These principles, depend upon it, actuate the Army and Fleet throughout. And let me at the same time add, there are few, if any, gentlemen among us who would have drawn his sword in the cause of slavery.

But why do I bind myself to the Navy and Army? The sentiments I have touched are those of the great bulk of the Nation. I appeal to the landed men who have so long borne burdens for America; I appeal to those trading Towns who are sufferers by the dispute, and the City of London at the head of them, notwithstanding the petitions and remonstrances which the arts of party and faction have extorted from some individuals; and last, because least in your favour, I appeal to the majorities in the Houses of Parliament upon American questions this session. The most licentious news-writers want assurance to call these majorities Ministerial, much less will you give them that name when you impartially examine the characters that compose them; men of the most independent principles and fortunes, and many of them professedly in opposition to the Court in the general line of their conduct.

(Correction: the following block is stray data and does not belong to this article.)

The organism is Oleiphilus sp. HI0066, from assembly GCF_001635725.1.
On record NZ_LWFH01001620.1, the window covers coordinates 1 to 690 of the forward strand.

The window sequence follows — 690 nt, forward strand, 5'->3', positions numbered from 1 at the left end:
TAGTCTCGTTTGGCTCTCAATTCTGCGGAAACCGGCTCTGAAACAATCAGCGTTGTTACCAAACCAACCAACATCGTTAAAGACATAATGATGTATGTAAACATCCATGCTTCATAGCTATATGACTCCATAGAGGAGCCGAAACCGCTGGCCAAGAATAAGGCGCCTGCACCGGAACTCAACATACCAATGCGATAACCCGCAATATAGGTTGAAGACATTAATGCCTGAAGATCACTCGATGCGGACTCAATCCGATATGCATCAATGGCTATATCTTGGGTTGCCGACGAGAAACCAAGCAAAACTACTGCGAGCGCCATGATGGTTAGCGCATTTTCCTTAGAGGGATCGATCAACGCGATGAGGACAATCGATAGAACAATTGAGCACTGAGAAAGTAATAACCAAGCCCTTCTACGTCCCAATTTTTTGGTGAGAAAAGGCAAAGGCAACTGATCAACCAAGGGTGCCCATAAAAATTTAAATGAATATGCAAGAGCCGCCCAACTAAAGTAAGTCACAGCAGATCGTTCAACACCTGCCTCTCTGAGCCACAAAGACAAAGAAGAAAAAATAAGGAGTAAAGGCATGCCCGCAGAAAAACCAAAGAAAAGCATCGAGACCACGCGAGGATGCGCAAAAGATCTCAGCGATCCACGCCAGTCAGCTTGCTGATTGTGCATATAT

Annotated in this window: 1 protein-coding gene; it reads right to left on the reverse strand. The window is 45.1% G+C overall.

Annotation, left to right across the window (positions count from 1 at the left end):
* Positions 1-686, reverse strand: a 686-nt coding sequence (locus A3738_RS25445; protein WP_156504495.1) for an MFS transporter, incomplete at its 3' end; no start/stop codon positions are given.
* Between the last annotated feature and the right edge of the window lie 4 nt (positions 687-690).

Among other supporters of British rights against American claims, I will not speak positively, but I firmly believe I may name the man of whose integrity you have the highest opinion, and whose friendship is nearest your heart — I mean Lord Thanet, from whom my Aid-de-Camp has a letter for you, and also one from Sir Charles Davers. I do not enclose them, because the writers, little imagining how difficult your conduct would render our intercourse, desired they might be delivered to your own hands.

For this purpose, as well as to renew "the rights of fellowship," I wish to see you; and, above all, I should find an interview happy if it should induce such explanation as might tend in their consequences to peace. I feel, in common with all around me, for the unhappy bulk of this Country; they foresee not the distress that is impending over them. I know Great Britain is ready to open her arms upon the first overture of accommodation; I know she is equally resolute to maintain her original rights; and if the war proceeds, your one hundred and fifty thousand men will not be a match for her power.

The place I would propose for our meeting is the house upon Boston Neck, just within our advanced sentries, called


Brown' s house. I will obtain authority to give my parole of honour for your safe return. I shall expect the same on your part, that no insult be offered to me. If this plan is agreeable to you, name your day and hour. At all events, accept a sincere return of the assurances with which you honour me, and believe me, in all personal considerations, affectionately yours.

P˙ S. I obeyed your commands to General Howe and Clinton. I also communicated your letter and my answer to Lord Percy. They all join me in compliments, and authorize me to assure you they do the same in principle.